Without proper records, and in places were corruption is rife, a lack of secure property rights is an endemic source of injustice.
Forde, who left the White House last year to join the MIT Media Labs as director of digital currency, describes this as the "corruption of the stamp": officials in corrupt regimes can abuse their discretion with old technology like a stamp to deny fundamental rights.
However, with the blockchain, this middle man can be erased. A government could deliver instantaneous property ownership by holding its land titles records on a blockchain.
Boosting financial inclusion can be a big boost to economies due to the velocity of money: more funds can be spent if they are cleared and made available in faster time.
The use of digital currencies over the blockchain also promises to open up online retail shopping markets to those under 18 who don't have access to a credit card. For example, Microsoft accepts bitcoin to pay for content on the Xbox.
Property conveyancing is also cumbersome in the First World. Think of certificates of title being stored in land title offices, amended on paper by multiple law firms and real estate agents, and copied and stamped and moved by couriers.
But a decentralised ledger could keep track of the multiple transactions that take place and all the amendments that are made to contracts and other documents, reducing costs and headaches associated with managing the process.
If governments were to put property titles – or other pieces of information such as business licences or birth certificates – on the blockchain, citizens would be enabled to digitally conduct transactions without lawyers, notaries or queuing at government offices.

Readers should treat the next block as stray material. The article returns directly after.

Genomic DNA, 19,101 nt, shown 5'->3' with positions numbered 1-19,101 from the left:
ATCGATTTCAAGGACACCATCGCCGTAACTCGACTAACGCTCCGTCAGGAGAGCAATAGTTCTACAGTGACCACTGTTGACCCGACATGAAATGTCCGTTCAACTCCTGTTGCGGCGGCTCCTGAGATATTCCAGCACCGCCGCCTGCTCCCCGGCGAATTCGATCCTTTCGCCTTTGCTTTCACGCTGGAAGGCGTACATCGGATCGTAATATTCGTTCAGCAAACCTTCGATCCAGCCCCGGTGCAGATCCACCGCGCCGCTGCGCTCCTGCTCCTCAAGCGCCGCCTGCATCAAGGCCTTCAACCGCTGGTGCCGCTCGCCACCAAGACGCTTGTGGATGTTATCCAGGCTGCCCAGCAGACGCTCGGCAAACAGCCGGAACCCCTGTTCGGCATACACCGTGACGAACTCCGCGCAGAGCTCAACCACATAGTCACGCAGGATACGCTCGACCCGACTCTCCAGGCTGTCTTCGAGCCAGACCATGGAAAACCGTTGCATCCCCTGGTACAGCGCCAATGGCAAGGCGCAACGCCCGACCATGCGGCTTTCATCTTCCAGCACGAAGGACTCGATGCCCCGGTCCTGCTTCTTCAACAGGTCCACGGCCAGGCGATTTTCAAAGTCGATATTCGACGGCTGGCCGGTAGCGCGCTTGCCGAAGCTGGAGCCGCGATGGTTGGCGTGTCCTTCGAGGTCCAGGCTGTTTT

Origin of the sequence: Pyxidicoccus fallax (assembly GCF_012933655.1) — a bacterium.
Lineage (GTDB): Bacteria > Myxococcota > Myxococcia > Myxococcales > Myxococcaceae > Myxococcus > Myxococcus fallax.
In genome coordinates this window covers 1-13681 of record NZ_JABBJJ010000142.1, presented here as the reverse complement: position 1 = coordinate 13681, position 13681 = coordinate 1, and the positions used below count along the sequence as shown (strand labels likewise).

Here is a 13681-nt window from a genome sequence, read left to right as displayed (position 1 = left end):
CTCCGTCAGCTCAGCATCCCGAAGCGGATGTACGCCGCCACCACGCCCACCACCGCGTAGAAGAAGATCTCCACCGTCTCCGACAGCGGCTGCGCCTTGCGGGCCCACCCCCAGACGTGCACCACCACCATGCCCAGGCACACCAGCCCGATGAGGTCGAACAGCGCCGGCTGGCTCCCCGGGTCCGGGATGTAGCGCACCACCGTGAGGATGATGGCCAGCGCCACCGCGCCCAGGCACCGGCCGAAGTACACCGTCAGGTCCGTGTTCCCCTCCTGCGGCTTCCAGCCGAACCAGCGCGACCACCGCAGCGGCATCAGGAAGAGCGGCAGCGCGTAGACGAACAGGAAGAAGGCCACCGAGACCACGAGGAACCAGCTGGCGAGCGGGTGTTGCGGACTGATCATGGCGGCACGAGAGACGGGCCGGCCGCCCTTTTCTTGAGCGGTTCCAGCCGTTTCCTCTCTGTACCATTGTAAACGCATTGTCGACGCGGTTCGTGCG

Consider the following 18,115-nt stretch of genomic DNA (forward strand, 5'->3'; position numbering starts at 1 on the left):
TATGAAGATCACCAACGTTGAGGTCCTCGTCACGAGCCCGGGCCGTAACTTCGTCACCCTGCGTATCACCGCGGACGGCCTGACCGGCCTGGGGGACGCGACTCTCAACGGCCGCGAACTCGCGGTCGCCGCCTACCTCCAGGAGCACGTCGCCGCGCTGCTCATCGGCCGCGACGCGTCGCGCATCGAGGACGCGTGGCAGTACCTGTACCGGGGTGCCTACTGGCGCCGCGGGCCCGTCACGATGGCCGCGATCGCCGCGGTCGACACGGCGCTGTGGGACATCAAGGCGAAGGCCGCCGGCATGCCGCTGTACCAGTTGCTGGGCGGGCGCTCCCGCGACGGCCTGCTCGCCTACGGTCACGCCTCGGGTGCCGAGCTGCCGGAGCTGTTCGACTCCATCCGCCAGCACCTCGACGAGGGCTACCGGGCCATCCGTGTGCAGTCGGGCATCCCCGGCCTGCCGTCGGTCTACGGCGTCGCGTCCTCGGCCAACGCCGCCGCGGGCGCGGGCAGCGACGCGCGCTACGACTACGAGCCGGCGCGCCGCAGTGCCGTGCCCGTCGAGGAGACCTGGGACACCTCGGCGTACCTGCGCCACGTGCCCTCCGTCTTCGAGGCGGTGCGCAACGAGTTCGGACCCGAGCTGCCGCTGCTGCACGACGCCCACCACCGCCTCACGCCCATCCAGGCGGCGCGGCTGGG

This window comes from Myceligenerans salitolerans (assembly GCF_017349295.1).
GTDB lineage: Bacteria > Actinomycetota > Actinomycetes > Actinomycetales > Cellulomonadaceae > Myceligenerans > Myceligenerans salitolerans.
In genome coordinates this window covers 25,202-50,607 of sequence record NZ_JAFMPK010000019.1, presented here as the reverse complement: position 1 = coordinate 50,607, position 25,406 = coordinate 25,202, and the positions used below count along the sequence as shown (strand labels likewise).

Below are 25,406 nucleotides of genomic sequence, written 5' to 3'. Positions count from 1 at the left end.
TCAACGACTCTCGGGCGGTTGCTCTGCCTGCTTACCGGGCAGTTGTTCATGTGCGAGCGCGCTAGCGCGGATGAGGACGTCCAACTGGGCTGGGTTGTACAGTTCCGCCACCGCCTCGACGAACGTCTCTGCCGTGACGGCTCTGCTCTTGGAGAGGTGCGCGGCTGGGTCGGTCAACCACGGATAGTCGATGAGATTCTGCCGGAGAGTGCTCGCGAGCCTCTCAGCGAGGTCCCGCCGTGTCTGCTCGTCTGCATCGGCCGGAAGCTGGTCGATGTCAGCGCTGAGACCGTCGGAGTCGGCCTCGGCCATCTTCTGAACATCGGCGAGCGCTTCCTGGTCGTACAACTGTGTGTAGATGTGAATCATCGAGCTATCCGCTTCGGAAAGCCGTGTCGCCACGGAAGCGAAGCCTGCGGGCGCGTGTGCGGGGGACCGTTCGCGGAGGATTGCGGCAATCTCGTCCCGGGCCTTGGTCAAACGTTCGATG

Forde says governments will start to see the blockchain as an application that can be used to achieve policy goals, whether that be increasing trust and transparency through property title, or "eliminating bureaucracy by creating "responsive open data", which interacts with government ledgers "without having to interface with people using the rubber stamp".
While financial regulators are already closely scrutinising blockchain technology to determine whether they will approve its use by financial services players, Forde says governments will need to think about blockchain outside the financial regulatory framework. Inter-disciplinary policy groups will be important, he suggests.
As the federal government of Prime Minister Malcolm Turnbull seeks to lift economic growth by encouraging more innovation, it seems likely that blockchain applications will be on the agenda of the Digital Transformation Office.